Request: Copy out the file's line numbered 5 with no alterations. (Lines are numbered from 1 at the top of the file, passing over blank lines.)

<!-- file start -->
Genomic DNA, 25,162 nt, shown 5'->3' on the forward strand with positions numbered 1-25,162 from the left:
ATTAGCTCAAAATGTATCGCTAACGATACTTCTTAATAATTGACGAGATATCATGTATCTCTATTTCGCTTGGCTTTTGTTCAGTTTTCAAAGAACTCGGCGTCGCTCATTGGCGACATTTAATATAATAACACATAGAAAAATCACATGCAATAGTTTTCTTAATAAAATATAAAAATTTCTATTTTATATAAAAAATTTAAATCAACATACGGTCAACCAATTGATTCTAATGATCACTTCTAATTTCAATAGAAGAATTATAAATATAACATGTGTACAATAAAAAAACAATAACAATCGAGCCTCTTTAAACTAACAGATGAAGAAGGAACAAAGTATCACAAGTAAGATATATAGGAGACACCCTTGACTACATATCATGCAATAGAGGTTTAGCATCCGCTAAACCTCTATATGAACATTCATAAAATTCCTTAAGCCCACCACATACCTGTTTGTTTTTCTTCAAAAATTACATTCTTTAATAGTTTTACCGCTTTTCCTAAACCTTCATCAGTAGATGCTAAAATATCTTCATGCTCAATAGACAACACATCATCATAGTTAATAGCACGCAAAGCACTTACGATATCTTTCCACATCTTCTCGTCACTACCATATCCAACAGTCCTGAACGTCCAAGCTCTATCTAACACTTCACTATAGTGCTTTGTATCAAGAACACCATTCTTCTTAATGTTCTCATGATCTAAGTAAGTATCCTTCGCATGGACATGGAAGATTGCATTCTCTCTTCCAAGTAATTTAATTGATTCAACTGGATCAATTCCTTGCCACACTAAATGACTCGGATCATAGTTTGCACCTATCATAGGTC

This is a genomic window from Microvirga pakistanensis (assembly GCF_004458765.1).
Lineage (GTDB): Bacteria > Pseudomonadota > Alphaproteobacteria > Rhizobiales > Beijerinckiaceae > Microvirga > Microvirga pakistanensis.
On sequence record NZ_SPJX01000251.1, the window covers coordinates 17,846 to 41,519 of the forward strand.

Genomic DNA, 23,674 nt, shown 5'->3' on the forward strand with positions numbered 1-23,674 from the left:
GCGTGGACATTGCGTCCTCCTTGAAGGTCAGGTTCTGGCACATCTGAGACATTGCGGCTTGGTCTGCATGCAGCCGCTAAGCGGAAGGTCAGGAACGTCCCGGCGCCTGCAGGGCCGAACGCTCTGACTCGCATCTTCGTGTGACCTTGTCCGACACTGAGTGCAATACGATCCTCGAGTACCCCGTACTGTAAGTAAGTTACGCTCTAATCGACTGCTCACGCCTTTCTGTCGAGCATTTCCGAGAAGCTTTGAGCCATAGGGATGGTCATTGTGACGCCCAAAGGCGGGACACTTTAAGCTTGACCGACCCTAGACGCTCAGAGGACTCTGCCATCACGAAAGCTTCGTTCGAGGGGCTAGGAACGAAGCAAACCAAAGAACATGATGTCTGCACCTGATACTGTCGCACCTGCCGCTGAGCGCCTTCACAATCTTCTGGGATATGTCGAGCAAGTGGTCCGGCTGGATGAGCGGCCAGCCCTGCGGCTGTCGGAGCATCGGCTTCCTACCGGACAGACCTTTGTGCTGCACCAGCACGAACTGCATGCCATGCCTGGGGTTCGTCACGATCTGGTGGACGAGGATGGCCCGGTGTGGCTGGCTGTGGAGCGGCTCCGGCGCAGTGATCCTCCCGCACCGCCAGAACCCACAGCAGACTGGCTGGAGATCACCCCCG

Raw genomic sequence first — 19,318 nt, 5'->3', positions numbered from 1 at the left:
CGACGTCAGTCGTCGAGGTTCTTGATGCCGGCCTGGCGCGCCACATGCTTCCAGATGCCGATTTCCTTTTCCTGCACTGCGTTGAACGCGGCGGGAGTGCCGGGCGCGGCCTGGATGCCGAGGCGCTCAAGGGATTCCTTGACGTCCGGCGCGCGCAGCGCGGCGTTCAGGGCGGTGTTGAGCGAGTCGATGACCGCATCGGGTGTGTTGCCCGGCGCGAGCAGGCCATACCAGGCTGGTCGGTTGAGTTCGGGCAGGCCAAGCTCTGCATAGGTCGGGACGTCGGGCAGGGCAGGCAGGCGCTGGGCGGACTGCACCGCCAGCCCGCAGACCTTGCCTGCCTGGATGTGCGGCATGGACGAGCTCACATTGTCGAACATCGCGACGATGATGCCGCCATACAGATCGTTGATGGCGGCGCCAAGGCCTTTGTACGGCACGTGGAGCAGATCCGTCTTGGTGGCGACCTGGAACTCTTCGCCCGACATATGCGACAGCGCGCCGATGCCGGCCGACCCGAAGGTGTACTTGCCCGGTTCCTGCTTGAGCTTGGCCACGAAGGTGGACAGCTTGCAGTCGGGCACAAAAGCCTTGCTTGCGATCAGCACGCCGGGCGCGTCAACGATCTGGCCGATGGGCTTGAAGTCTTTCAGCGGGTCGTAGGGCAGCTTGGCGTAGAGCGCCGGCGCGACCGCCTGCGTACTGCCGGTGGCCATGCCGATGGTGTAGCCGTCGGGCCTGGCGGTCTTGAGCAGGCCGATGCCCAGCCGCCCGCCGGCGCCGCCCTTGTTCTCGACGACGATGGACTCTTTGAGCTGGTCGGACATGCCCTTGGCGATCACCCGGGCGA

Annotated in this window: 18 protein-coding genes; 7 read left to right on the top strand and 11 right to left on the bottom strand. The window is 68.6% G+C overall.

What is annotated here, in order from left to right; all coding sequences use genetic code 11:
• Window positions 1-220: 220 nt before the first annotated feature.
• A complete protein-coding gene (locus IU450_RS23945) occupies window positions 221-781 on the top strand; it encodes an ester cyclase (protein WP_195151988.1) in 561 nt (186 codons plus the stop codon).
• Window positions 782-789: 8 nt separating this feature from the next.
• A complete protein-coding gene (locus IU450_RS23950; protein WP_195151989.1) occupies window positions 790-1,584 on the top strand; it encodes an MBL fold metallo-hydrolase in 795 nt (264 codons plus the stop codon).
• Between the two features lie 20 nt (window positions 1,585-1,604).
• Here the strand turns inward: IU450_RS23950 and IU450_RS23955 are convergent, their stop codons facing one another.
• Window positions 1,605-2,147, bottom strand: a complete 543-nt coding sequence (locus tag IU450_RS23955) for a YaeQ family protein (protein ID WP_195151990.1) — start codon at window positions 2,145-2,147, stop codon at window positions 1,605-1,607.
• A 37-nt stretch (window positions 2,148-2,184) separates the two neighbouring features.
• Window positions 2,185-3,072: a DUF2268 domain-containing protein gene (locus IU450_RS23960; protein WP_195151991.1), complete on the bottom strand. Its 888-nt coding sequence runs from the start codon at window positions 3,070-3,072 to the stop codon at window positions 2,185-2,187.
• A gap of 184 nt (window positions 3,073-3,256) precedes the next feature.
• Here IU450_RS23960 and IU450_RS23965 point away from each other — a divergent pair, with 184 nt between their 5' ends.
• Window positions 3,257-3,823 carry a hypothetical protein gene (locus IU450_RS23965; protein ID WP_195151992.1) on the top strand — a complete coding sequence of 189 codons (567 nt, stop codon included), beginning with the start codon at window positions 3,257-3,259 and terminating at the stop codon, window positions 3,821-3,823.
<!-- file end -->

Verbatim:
On sequence record NZ_SPJX01000251.1, the window covers coordinates 17,846 to 41,519 of the forward strand.